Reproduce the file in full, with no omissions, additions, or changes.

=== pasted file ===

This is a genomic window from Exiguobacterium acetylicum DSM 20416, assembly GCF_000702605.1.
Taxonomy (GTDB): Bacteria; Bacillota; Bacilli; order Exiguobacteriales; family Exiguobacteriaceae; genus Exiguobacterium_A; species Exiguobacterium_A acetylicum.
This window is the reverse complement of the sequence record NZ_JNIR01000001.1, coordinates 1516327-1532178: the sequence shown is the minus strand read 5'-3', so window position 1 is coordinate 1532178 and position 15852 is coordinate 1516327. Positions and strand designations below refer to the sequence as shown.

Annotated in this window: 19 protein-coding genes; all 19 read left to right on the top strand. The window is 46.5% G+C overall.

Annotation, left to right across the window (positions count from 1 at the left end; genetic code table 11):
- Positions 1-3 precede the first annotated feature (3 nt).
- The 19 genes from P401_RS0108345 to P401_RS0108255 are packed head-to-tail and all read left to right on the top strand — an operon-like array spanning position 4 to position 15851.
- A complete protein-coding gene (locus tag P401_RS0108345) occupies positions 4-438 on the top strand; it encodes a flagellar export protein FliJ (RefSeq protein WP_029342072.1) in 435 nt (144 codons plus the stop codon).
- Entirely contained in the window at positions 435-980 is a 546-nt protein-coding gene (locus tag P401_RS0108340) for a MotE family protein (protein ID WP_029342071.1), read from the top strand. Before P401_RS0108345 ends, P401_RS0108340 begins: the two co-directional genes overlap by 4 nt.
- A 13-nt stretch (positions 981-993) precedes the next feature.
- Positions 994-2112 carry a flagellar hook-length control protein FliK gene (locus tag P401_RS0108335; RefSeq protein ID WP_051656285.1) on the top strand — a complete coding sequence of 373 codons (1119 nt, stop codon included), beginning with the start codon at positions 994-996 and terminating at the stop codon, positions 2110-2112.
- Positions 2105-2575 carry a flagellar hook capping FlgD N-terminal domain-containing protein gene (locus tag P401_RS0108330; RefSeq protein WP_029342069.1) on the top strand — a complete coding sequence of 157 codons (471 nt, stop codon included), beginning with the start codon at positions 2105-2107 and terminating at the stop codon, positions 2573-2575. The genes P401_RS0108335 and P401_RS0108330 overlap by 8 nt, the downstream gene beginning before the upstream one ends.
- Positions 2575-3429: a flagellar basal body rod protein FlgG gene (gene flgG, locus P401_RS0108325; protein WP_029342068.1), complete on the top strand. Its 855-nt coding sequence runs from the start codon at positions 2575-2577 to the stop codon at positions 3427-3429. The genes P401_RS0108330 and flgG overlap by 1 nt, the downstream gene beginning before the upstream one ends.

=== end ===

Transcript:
This is a genomic window from Exiguobacterium acetylicum DSM 20416, assembly GCF_000702605.1.
Taxonomy (GTDB): Bacteria; Bacillota; Bacilli; order Exiguobacteriales; family Exiguobacteriaceae; genus Exiguobacterium_A; species Exiguobacterium_A acetylicum.
This window is the reverse complement of the sequence record NZ_JNIR01000001.1, coordinates 1516327-1532178: the sequence shown is the minus strand read 5'-3', so window position 1 is coordinate 1532178 and position 15852 is coordinate 1516327. Positions and strand designations below refer to the sequence as shown.

Annotated in this window: 19 protein-coding genes; all 19 read left to right on the top strand. The window is 46.5% G+C overall.

Annotation, left to right across the window (positions count from 1 at the left end; genetic code table 11):
- Positions 1-3 precede the first annotated feature (3 nt).
- The 19 genes from P401_RS0108345 to P401_RS0108255 are packed head-to-tail and all read left to right on the top strand — an operon-like array spanning position 4 to position 15851.
- A complete protein-coding gene (locus tag P401_RS0108345) occupies positions 4-438 on the top strand; it encodes a flagellar export protein FliJ (RefSeq protein WP_029342072.1) in 435 nt (144 codons plus the stop codon).
- Entirely contained in the window at positions 435-980 is a 546-nt protein-coding gene (locus tag P401_RS0108340) for a MotE family protein (protein ID WP_029342071.1), read from the top strand. Before P401_RS0108345 ends, P401_RS0108340 begins: the two co-directional genes overlap by 4 nt.
- A 13-nt stretch (positions 981-993) precedes the next feature.
- Positions 994-2112 carry a flagellar hook-length control protein FliK gene (locus tag P401_RS0108335; RefSeq protein ID WP_051656285.1) on the top strand — a complete coding sequence of 373 codons (1119 nt, stop codon included), beginning with the start codon at positions 994-996 and terminating at the stop codon, positions 2110-2112.
- Positions 2105-2575 carry a flagellar hook capping FlgD N-terminal domain-containing protein gene (locus tag P401_RS0108330; RefSeq protein WP_029342069.1) on the top strand — a complete coding sequence of 157 codons (471 nt, stop codon included), beginning with the start codon at positions 2105-2107 and terminating at the stop codon, positions 2573-2575. The genes P401_RS0108335 and P401_RS0108330 overlap by 8 nt, the downstream gene beginning before the upstream one ends.
- Positions 2575-3429: a flagellar basal body rod protein FlgG gene (gene flgG, locus P401_RS0108325; protein WP_029342068.1), complete on the top strand. Its 855-nt coding sequence runs from the start codon at positions 2575-2577 to the stop codon at positions 3427-3429. The genes P401_RS0108330 and flgG overlap by 1 nt, the downstream gene beginning before the upstream one ends.